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Explosively Canadian
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Discussion Starter · #13 ·
I have had zero problems with slush. I actually love driving through it because it makes a right mess and is thoroughly enjoyable. Just watch out for ice underneath... ;-)

But yes, the critical thing about driving in the snow is turning off the stereo, holding the steering wheel gently, relaxing your back and butt and actually listening to and feeling everything the car is doing. There's a very noticeable difference in torque when the wheels are close to their traction threshold, and at that point you have to back off the throttle and reduce lateral G's if any or else you're screwed no matter what car it is.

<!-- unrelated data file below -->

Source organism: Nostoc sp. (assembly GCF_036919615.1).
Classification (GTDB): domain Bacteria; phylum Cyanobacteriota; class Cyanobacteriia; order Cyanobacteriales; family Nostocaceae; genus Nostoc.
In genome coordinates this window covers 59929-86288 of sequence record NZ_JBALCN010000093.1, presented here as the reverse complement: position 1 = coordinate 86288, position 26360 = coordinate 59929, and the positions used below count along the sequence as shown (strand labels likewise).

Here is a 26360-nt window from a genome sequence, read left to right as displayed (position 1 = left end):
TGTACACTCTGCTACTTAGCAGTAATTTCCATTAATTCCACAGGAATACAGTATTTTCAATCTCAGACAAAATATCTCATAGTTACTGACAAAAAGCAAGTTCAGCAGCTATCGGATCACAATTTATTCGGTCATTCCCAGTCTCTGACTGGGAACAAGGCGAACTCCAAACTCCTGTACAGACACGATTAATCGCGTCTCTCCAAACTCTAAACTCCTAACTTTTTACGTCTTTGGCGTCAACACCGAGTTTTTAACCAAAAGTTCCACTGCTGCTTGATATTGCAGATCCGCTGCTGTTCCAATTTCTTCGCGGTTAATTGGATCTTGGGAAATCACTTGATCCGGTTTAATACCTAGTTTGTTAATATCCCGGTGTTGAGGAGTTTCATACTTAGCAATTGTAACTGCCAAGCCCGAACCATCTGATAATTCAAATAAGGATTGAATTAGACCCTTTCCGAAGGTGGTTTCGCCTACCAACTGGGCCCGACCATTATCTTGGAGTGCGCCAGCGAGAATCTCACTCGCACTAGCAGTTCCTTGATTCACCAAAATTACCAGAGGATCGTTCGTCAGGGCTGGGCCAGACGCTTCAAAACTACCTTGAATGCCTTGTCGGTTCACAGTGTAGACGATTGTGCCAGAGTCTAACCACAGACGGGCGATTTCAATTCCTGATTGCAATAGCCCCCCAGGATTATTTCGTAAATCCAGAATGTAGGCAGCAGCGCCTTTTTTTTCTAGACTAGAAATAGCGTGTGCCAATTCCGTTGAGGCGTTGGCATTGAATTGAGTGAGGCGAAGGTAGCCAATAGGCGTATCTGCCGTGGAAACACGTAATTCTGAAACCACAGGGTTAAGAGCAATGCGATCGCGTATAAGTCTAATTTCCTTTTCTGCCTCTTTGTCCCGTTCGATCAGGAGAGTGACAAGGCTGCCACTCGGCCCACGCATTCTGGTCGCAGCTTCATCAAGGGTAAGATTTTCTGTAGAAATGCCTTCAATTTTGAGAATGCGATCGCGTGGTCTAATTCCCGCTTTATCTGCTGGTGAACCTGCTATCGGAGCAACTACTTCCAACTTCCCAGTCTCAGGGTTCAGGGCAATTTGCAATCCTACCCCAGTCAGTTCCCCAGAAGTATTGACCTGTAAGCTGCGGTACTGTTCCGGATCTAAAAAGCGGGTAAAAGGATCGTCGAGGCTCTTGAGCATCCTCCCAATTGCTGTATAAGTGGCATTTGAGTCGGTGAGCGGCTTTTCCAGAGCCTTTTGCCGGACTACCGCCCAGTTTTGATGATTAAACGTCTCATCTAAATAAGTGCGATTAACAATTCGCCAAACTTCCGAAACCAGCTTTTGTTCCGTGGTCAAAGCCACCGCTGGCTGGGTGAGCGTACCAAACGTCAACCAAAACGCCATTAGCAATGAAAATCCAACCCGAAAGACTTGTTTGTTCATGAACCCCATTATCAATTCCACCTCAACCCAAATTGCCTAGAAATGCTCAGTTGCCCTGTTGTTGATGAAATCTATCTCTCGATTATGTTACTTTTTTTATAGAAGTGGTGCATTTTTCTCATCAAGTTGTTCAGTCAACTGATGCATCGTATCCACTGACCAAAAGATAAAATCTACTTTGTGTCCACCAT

I've also found saying "Come on, baby, come on" works wonders. Heck, it got me 25 km in five centimetres of snow on summer tires when the first snow hit and I hadn't had a chance to get the Blizzaks on. ;-)
 

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I've had blizzaks last 3-5 years, depeding on vehicle and car taken. Just don't drive in weather over 40*F or warmer.

/end2cents
 

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Hammer lane Hero
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I've also found saying "Come on, baby, come on" works wonders. Heck, it got me 25 km in five centimetres of snow on summer tires when the first snow hit and I hadn't had a chance to get the Blizzaks on. ;-)
Hahah, this was me for a month during some wicked storms before my work bought me snow tires. I was driving around on the stock all seasons, which would be fine except that my back tires are basically drag radials anymore :p.